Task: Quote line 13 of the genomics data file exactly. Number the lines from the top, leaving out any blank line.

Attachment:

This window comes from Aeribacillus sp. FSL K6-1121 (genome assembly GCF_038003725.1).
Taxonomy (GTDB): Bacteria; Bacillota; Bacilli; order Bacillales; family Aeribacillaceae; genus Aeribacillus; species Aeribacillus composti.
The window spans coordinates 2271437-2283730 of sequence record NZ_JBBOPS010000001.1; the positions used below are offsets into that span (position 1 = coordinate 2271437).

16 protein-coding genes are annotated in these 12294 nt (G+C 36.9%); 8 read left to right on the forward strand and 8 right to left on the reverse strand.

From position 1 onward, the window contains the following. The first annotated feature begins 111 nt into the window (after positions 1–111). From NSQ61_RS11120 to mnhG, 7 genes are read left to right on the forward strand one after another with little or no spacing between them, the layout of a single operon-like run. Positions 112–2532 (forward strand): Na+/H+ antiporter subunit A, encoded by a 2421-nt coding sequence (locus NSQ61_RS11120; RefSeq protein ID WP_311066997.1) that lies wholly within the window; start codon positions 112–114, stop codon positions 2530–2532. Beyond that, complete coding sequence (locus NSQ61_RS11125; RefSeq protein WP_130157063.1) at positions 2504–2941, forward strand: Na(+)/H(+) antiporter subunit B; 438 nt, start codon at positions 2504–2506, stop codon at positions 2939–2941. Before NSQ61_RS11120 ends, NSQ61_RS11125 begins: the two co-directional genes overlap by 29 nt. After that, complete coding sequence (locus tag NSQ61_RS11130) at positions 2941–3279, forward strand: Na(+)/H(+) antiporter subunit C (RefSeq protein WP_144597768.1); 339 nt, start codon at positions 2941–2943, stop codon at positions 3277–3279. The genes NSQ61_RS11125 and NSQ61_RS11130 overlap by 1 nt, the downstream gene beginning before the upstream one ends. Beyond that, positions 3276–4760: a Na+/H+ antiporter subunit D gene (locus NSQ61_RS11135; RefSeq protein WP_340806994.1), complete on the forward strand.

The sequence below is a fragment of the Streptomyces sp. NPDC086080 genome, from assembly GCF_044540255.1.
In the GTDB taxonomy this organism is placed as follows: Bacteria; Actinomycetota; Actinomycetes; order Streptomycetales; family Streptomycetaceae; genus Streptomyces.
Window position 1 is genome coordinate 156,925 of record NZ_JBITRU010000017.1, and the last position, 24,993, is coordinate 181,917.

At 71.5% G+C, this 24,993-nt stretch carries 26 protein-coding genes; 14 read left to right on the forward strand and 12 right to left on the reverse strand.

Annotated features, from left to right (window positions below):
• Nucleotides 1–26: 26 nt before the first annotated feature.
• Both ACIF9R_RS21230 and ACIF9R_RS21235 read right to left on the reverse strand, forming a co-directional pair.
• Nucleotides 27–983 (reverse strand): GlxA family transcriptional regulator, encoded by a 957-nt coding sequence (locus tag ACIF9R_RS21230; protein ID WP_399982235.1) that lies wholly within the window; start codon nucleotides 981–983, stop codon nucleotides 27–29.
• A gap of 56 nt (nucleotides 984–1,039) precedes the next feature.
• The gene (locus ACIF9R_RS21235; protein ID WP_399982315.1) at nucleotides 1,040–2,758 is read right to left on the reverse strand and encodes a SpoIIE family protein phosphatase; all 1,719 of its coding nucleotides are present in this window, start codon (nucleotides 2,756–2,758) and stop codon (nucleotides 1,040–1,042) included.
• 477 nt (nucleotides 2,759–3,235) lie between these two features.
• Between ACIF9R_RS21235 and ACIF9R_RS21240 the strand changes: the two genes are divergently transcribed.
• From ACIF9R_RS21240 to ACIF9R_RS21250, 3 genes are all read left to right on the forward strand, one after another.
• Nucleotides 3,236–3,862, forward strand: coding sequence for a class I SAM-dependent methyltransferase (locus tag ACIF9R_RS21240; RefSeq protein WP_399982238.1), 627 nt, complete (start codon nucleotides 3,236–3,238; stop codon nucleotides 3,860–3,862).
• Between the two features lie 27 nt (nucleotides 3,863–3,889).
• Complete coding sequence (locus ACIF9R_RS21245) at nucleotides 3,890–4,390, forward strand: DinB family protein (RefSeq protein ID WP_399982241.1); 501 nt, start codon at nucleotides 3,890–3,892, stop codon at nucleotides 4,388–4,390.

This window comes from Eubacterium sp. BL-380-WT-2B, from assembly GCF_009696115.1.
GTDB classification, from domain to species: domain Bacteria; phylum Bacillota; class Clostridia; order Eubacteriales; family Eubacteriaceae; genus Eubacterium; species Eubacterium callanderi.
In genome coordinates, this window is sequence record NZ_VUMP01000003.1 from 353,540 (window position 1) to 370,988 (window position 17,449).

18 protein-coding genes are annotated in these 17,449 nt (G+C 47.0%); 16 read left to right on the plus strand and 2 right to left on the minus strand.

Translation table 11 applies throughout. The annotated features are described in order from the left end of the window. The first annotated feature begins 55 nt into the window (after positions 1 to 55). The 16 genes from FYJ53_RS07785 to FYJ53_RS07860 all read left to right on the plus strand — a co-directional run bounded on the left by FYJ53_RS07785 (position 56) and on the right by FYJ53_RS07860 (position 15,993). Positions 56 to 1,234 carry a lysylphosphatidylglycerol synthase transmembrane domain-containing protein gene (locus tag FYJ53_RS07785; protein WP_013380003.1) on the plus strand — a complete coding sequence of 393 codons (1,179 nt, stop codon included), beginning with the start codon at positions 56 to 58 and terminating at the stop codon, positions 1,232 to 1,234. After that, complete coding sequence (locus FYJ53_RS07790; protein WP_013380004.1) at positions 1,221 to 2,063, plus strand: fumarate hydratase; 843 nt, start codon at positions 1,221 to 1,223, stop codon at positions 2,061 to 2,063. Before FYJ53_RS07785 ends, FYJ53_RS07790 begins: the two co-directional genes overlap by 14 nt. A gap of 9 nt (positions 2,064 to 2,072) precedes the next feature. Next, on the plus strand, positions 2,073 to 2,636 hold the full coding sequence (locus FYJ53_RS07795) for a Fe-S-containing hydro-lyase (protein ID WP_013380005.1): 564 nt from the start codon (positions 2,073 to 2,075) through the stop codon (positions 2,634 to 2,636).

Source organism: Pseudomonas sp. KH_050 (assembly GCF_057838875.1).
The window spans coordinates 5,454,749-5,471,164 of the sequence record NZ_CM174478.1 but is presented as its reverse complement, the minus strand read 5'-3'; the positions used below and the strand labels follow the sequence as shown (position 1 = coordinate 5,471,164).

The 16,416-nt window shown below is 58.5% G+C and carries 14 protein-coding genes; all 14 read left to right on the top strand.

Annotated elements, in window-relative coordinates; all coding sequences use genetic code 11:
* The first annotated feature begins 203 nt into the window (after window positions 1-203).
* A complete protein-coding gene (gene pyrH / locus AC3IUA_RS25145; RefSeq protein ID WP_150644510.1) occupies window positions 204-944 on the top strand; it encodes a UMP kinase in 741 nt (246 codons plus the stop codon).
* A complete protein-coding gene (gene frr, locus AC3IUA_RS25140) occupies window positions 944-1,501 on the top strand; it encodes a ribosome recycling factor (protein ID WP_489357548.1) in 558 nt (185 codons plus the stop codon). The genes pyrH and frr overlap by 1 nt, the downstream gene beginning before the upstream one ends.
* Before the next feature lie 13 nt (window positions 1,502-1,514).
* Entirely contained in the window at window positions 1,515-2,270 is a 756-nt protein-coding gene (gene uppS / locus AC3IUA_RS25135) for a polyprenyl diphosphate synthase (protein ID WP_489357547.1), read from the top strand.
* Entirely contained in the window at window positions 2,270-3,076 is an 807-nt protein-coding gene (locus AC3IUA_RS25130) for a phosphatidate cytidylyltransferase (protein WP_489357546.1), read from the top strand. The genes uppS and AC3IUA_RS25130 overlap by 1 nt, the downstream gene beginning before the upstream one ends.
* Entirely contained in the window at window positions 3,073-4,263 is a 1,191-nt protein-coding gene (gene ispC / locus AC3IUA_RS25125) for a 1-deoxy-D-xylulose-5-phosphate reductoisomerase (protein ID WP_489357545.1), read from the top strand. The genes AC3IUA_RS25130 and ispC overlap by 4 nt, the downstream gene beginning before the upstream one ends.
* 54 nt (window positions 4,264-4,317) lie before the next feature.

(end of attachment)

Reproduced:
• Nucleotides 27–983 (reverse strand): GlxA family transcriptional regulator, encoded by a 957-nt coding sequence (locus tag ACIF9R_RS21230; protein ID WP_399982235.1) that lies wholly within the window; start codon nucleotides 981–983, stop codon nucleotides 27–29.